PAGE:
B2C Models: Market Creator Create digital environment where buyers and sellers can meet and transact Examples: Priceline eBay Revenue model: Transaction fees Copyright © 2012 Pearson Education, Inc.Slide 2-21
B2C Models: Service Provider Online services e.g., Google—Google Maps, Gmail, etc. Value proposition Valuable, convenient, time-saving, low-cost alternatives to traditional service providers Revenue models: Sales of services, subscription fees, advertising, sales of marketing data Copyright © 2012 Pearson Education, Inc.Slide 2-22
B2C Models: Community Provider Provide online environment (social network) where people with similar interests can transact, share content, and communicate e.g., Facebook, LinkedIn, Twitter Revenue models: Typically hybrid, combining advertising, subscriptions, sales, transaction fees, affiliate fees Copyright © 2012 Pearson Education, Inc.Slide 2-23
B2B Business Models Net marketplaces E-distributor E-procurement Exchange Industry consortium Private industrial network Copyright © 2012 Pearson Education, Inc.Slide 2-24
B2B Models: E-distributor Version of retail and wholesale store, MRO goods and indirect goods Owned by one company seeking to serve many customers Revenue model: Sales of goods e.g., Grainger.com Copyright © 2012 Pearson Education, Inc.Slide 2-25
B2B Models: E-procurement Creates digital markets where participants transact for indirect goods B2B service providers, application service providers (ASPs) Revenue model: Service fees, supply-chain management, fulfillment services e.g., Ariba Copyright © 2012 Pearson Education, Inc.Slide 2-26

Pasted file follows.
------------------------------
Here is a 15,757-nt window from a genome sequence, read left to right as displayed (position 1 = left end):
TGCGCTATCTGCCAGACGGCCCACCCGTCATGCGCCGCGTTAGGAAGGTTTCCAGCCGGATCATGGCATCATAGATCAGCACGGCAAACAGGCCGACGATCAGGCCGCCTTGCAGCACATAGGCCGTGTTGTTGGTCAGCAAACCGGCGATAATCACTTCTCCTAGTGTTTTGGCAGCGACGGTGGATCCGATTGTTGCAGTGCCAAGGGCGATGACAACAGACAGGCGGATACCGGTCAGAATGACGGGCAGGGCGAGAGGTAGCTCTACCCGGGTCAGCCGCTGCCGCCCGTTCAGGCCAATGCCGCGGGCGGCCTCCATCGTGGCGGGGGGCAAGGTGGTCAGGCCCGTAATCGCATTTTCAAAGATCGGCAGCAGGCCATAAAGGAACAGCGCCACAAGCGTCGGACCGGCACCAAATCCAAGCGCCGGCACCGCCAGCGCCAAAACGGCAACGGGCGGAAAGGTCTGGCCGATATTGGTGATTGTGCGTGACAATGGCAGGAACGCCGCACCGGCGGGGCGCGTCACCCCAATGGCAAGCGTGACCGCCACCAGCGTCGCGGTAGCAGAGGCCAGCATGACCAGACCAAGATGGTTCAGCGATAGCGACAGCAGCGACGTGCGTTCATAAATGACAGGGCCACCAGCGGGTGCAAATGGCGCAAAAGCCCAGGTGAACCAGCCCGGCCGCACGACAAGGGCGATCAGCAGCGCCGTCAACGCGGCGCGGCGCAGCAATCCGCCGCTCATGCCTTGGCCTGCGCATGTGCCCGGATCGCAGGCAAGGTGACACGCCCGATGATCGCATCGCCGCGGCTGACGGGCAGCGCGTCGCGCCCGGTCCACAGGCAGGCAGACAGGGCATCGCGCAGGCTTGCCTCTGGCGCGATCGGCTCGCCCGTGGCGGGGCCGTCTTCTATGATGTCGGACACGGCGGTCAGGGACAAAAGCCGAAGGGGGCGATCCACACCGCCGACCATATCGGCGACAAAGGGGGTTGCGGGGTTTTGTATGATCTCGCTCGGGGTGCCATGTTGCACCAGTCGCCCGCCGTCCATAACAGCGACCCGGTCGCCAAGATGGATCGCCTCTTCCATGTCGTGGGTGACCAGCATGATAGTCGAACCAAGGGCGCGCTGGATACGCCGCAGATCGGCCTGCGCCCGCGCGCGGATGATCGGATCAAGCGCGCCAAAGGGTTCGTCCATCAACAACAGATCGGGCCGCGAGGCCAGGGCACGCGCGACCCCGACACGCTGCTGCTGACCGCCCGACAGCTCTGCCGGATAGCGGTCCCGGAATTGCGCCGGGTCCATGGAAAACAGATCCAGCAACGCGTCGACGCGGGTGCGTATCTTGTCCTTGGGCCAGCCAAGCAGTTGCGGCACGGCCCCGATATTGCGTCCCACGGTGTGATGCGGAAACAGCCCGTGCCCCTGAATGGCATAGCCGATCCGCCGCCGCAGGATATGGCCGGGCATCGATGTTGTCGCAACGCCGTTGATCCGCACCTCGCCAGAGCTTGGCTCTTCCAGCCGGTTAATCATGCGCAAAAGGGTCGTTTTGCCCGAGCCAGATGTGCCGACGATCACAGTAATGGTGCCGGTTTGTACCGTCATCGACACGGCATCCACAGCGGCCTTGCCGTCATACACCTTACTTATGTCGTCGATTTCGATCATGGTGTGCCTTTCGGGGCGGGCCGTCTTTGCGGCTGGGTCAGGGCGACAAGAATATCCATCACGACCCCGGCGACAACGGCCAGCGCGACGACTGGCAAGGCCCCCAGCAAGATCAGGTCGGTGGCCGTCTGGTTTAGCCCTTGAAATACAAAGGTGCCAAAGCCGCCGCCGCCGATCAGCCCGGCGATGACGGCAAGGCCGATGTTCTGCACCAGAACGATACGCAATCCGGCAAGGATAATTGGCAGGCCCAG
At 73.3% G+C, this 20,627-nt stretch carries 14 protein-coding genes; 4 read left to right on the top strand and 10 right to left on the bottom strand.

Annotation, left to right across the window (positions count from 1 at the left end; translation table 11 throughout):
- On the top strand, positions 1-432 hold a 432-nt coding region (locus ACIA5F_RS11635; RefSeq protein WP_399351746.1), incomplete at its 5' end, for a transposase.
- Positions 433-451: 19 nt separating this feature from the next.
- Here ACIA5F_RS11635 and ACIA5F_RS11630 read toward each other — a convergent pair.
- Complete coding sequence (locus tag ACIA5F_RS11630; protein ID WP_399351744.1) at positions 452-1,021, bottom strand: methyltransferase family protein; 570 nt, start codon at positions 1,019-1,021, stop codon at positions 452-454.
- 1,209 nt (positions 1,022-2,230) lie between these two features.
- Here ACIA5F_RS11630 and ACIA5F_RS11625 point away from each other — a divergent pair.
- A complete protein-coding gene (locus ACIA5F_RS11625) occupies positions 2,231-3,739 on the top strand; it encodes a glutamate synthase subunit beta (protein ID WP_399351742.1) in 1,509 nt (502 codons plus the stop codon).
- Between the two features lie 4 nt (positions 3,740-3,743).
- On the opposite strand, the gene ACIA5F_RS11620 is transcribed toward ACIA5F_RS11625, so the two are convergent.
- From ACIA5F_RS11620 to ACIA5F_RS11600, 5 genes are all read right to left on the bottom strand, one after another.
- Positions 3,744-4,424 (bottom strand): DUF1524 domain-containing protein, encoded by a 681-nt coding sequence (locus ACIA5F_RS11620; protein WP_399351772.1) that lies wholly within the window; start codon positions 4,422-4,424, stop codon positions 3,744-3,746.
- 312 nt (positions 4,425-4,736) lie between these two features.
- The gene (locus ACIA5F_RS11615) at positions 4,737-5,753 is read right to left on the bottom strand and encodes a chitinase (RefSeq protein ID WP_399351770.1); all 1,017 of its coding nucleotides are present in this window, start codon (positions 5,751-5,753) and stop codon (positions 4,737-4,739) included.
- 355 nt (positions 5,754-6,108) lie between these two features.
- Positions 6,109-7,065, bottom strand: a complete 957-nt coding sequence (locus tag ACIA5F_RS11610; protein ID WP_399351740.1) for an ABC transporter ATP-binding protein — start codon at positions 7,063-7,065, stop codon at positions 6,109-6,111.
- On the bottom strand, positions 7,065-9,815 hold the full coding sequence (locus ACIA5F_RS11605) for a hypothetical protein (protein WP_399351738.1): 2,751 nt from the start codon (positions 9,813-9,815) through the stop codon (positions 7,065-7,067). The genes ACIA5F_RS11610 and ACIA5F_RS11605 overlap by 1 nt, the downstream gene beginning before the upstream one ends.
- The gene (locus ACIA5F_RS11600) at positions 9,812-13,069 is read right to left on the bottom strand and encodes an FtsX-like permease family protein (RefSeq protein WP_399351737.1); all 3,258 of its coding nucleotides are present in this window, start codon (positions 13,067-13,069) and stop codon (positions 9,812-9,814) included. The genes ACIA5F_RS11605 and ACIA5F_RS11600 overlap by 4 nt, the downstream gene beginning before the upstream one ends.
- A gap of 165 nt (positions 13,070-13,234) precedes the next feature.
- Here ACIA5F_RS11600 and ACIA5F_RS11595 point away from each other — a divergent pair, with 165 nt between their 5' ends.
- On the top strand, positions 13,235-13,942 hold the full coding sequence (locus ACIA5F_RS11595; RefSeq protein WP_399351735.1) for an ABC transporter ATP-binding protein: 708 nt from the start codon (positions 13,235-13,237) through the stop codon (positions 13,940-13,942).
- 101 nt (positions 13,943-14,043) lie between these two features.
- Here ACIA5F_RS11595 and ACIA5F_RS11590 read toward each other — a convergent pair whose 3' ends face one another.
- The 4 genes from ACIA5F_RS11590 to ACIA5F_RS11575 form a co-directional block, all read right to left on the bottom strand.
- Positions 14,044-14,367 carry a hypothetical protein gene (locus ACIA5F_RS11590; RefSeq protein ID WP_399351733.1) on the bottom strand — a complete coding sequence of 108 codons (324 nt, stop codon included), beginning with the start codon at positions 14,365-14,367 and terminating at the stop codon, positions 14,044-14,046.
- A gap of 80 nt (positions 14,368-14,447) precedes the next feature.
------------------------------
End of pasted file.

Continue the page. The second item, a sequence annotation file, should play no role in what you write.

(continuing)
B2B Models: Exchanges Independently owned vertical digital marketplace for direct inputs Revenue model: Transaction, commission fees Create powerful competition between suppliers Tend to force suppliers into powerful price competition; number of exchanges has dropped dramatically Copyright © 2012 Pearson Education, Inc.Slide 2-27
B2B Models: Industry Consortia Industry-owned vertical digital marketplace open to select suppliers More successful than exchanges Sponsored by powerful industry players Strengthen traditional purchasing behavior Revenue model: Transaction, commission fees e.g., Exostar Copyright © 2012 Pearson Education, Inc.Slide 2-28
Private Industrial Networks Digital network Used to coordinate communication among firms engaged in business together Typically evolve out of company’s internal enterprise system e.g., Walmart’s network for suppliers Copyright © 2012 Pearson Education, Inc.Slide 2-29
Other E-commerce Business Models Consumer-to-consumer (C2C) eBay, Craigslist Peer-to-peer (P2P) The Pirate Bay, Cloudmark M-commerce: Extends existing e-commerce business models to service mobile workforce, consumers Unique features include mobility, cameras to scan product codes, GPS Copyright © 2012 Pearson Education, Inc.Slide 2-30
Insight on Society: Class Discussion Foursquare: Check In/Check Out Why should you care if companies track your location via cell phone? Are privacy concerns the only shortcoming of location-based mobile services? Should business firms be allowed to call cell phones with advertising messages based on location? Copyright © 2012 Pearson Education, Inc.Slide 2-31